Cedell Davis Offering Delta Blues Tradition

Cedell Davis Offering Delta Blues Tradition
By Stephen Holden - May 28, 1982
 
Although the history of the generation of guitarists of the Mississippi Delta who brought the blues north to Chicago in the 1940's has often been told, many of the musicians who stayed in the South to carry on the blues tradition are only now being discovered by historians and blues aficionados. CeDell Davis, the singer-guitarist who will make his New York debut tonight at Tramps, 125 East 15th Street, is a perfect case in point.

Mr. Davis, who taught himself to play the slide guitar with a table knife after a crippling attack of polio, has been earning a precarious living playing the juke-joint circuit of the Mississippi and Arkansas Delta since the 40's. But he has only recently been discovered by blues anthologists, and even now the only commercially available recording of his playing is in anthologies issued by an obscure German label, L & R.

Yet Mr. Davis, who has lived in Pine Bluff, Ark., since the early 60's, plays with a special verve and style that is attracting increased attention and has begun to appear outside the Delta. His large repertory includes many blues standards by Joe Turner, Jimmy Reed, Muddy Waters and B.B. King as well as original songs, many of them never written down.

Born in Helena, Ark., in 1927, CeDell Davis taught himself to play the guitar at the age of 7, when his family sent him to live with his cousin, the future ''Dr. Ross, the Harmonica Boss.'' At the house where Mr. Davis stayed, the family had rigged up a ''diddey-bow,'' a one-stringed instrument made from a strand of wire attached to the side of a house. Stretched taut by means of a block of wood at one end, it became a one-string slide guitar played with a bottle. From Diddey-Bow to Guitar

Elmore James, Albert King and many other celebrated musicians taught themselves the rudiments of guitar using a diddey-bow. When he went back home, Mr. Davis made a diddey-bow for himself, and from there he graduated to a real guitar.

''We also had windup Graphophones back then,'' Mr. Davis recalled in a recent interview, ''and I learned to play from listening to old records by guys like Charlie Patton and Blind Lemon Jefferson.''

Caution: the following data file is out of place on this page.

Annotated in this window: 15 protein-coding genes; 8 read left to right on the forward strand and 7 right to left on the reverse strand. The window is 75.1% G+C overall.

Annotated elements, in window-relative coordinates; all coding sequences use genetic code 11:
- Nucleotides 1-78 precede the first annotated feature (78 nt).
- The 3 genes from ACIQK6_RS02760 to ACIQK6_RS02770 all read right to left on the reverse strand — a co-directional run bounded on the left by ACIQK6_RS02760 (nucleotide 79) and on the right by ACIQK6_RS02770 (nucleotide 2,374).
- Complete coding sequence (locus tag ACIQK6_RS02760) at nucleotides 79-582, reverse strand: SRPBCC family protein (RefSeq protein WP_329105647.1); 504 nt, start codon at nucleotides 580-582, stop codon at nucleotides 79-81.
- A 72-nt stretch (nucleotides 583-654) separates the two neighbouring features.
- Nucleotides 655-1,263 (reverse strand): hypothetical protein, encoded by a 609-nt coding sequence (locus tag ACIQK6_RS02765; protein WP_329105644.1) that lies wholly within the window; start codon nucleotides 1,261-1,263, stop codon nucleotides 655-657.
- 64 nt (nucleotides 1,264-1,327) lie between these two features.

At the age of 10, Mr. Davis was stricken by polio and hospitalized in Little Rock for more than two years. With his hands and legs partly paralyzed, he found he had to teach himself to play the guitar all over again.

''When I got out of the hospital, I couldn't use my hands as good, so I had to turn the guitar around and play left-handed,'' he said. ''My mother had some knives. I thought I'd feel one of those knives out, and I learned to play with it, bar-style, with the left hand over the top of the neck, not under like people use a slide.'' Plays With Butter Knives

Mr. Davis has played the guitar with butter knives ever since. And his mastery over his disability has helped determine a singularly rhythmic style in which he does an amazing job of keeping a steady rhythm on the bass strings and playing leads on the treble strings all at once.

For 10 years, on and off, in the 50's and 60's, Mr. Davis worked with Robert Nighthawk, an important slide guitarist who influenced Muddy Waters. And he was also a frequent guest on the fabled King Biscuit Time radio show in the South, playing behind Sonny Boy Williamson. In the late 50's, Mr. Davis worked in St. Louis with Bobby Brown.


It was in East St. Louis in 1958 that Mr. Davis suffered a second physical setback when his legs were broken in a bar brawl. Before that, he had been able to walk a mile or two on crutches. Today, his mobility is considerably more restricted.

Mr. Davis returned to Arkansas in 1962 to play with Mr. Nighthawk at a club called The Jack Rabbit, and he has lived in Pine Bluff ever since. But work has not always been easy to find. Leverage, Then a Job

''Bobby and I used to go around to the clubs, and if they were crowded, the owners would say they didn't need no band,'' Mr. Davis recalls. ''So we'd offer to play four or five numbers for free, and the owners would say O.K.

''After we'd gotten everyone out onto the dance floor,'' he continued, ''we'd just stop right in the middle of the scene, take down our stuff and be moving out the door. And the people would say, 'Isn't there gonna be no band?' And then they'd start leaving. Then the owner would stop us and ask what we'd charge to play, and that's how we'd get the job.''

Mr. Davis's name began to circulate outside the Delta only recently. He is in demand as one of the last Delta blues musicians playing in a pure rural style.

CeDell Davis's blues is dance music. He plays shuffles, boogies and stomps with a furious rock beat, hammering out bass lines and playing stinging treble-string leads with his knife on a canary-yellow electric guitar. He is also an utterly original stylist who transforms even familiar blues standards by Jimmy Reed or Joe Turner into down-home stomps. And his vital expressive singing is part Joe Turner shout, part Delta moan.

At Tramps, where he will be performing on Friday, Saturday and Sunday for the next two weekends, he will be accompanied by a two-man horn section and drums. Show times are 9 and 11:30 P.M. on Fridays and Saturdays, and 8:30 and 11 on Sundays. There is a $6 cover charge. For reservations, call 777-5077.

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